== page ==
– Jason Stahl



EAT A PEACH: A Memoir By David Chang


Clarkson Potter, $28 (2020)


David Chang, a winner of six James Beard Awards, is considered one of the most influential chefs from the past 20 years. Sure, he’s the man behind the Momofuku empire, but like in Star Wars, the empire was evil. Chang, an educated man and a golf prodigy, was known for striking back at anybody who he deemed crossed him – whether in private or in front of diners – a stereotype the restaurant industry has had enough with. The genesis of Chang’s anger goes back to growing up as the youngest in a very religious Korean family in Virginia.


Chang’s memoir, which some say is his mea culpa for his manic behavior, details his time in therapy, being depressed, having suicidal thoughts, being on medication, not being on medication, not having a clue where he stands in the world; as well as teaching English in Japan; his father giving him over $100,000 to open his first restaurant, dealing with the health department, dealing with critics, and becoming a father. 


Despite all his rants and raves, Chang loves what he does. He is a chef who genuinely wants to feed you and wants anyone who’s crazy enough to enter the restaurant world to succeed. He closes out the book with his 33 Rules for Becoming a Chef, actually a “good chef,” Chang says, because “Nobody needs rules to become a shitty chef.”


Yes, David Chang can be considered a shitty chef – for his antics – but he’s spent a great deal of time working on becoming a good one, both in the kitchen and, more importantly, among us.


Jason Stahl



MY MOTHER’S KITCHEN: Breakfast, Lunch, Dinner, and the Meaning of Life By Peter Gethers


Henry Holt, $28 (2017)



Peter Gethers’ mother was Judy Gethers. That name may not be front of mind for most, but if you worked in the culinary world beginning in the late 1970s, then it certainly is.


Judy didn’t enter the food world until her 50s, yet went on to become one of the most beloved people in it. She accomplished so much, writing six cookbooks and being a mother figure and mentor to many young chefs at the time: Wolfgang Puck, Nancy Silverton and Jonathan Waxman, just to name a few legends. Judy also cooked alongside Julia Child when she ran the cooking school at the famed Ma Maison restaurant in Los Angeles. However, she’s not “The Julia Child of” anything – she’s the Judy Gethers of whatever it is.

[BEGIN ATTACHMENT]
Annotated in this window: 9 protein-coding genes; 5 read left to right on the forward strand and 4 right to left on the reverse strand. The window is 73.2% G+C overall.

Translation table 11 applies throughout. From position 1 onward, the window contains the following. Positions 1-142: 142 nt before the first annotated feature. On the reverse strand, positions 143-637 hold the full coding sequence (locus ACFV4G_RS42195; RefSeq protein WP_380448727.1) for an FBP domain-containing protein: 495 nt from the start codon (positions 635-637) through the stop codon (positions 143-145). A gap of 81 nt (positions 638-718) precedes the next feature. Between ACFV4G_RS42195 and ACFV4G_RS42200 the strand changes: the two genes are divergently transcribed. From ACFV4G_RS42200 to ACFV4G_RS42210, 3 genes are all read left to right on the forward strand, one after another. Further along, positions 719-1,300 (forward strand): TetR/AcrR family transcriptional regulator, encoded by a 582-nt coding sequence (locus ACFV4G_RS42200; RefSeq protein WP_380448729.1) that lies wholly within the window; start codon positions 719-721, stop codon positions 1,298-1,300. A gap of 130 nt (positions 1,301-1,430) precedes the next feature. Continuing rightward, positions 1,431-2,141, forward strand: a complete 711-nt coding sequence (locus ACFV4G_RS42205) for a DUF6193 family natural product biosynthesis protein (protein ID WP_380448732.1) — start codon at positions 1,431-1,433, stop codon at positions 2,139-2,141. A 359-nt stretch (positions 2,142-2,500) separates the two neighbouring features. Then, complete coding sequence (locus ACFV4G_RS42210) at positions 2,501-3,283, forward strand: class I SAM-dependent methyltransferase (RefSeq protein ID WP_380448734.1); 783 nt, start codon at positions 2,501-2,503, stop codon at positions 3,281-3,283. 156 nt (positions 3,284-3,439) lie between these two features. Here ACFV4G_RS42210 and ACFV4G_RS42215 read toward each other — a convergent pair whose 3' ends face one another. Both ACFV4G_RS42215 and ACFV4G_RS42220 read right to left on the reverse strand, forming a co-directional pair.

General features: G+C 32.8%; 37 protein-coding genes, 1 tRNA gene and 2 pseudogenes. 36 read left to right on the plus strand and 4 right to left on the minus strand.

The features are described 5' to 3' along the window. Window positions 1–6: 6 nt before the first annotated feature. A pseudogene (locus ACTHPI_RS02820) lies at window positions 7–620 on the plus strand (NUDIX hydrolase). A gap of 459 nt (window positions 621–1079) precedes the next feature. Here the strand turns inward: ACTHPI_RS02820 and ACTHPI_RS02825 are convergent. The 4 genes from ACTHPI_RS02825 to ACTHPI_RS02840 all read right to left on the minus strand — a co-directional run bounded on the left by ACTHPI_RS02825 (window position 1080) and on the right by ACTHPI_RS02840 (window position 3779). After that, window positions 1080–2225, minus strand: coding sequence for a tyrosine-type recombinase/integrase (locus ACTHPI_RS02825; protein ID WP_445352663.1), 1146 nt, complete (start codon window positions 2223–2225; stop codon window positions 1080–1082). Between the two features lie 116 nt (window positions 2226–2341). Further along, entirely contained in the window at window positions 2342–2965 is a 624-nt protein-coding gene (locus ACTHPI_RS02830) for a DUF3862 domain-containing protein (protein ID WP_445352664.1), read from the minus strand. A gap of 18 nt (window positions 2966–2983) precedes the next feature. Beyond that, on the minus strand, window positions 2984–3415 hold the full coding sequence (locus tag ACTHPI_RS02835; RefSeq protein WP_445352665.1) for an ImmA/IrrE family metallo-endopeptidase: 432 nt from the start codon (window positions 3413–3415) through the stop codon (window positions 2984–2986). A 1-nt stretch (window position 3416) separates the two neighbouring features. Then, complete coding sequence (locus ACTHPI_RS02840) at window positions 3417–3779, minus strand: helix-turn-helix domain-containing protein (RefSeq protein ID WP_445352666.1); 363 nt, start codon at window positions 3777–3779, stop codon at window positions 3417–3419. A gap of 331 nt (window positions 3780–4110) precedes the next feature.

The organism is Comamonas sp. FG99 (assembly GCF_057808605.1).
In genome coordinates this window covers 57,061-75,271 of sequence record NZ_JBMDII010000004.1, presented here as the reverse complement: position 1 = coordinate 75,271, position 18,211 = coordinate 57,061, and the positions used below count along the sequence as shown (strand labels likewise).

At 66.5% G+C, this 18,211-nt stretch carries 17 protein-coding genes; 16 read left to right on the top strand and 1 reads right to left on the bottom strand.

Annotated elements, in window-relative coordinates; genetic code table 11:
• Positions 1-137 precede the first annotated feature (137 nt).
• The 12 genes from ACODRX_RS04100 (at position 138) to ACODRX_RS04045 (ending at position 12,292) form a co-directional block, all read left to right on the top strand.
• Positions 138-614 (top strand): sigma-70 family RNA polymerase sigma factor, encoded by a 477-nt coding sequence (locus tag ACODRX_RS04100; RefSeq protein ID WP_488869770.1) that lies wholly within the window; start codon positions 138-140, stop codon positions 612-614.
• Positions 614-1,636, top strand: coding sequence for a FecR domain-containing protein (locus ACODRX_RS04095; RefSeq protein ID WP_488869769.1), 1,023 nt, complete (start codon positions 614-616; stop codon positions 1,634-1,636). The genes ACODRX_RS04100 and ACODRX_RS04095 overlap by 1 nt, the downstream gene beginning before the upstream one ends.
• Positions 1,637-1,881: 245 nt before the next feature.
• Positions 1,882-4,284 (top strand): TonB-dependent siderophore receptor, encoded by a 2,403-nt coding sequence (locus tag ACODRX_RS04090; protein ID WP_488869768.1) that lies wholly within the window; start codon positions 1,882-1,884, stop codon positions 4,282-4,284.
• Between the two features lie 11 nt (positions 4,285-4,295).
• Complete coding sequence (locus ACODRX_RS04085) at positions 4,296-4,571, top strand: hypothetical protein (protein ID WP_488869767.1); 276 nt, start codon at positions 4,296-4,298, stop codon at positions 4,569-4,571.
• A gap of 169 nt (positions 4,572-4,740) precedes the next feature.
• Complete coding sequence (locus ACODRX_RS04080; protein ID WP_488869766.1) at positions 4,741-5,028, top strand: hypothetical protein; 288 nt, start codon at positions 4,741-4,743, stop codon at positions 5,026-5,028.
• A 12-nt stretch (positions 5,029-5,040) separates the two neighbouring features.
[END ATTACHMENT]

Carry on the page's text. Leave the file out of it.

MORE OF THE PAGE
Judy’s family owned Ratner’s, a dairy restaurant on New York City’s Lower East Side. Infighting led to her walking away from it, yet she still wrote their cookbook. The trials and tribulations of dealing with her family and establishing herself among chefs is nothing to what she went through – and overcame – physically. She miraculously recovered from a stroke in her 80s, and after, at 93, doctors told her she had a few weeks left to live after finding a mass in her stomach and could only dine on ice chips and pain meds. In an interview with the Pittsburgh Jewish Chronicle, Peter said she went out for a pastrami sandwich three weeks later. She lived for several more months.


Her son, Peter, a hulking figure in both presence and career (he’s a big man and a big-time cookbook editor) decided to painstakingly learn with several dashes of humor to cook his mother’s favorite foods while learning her secrets to life – one that was done with elegance, class and an open mind to embrace and take on whatever was right in front of you. His story about his mother is a 300-page menu with something appetizing on every page.  


Jason Stahl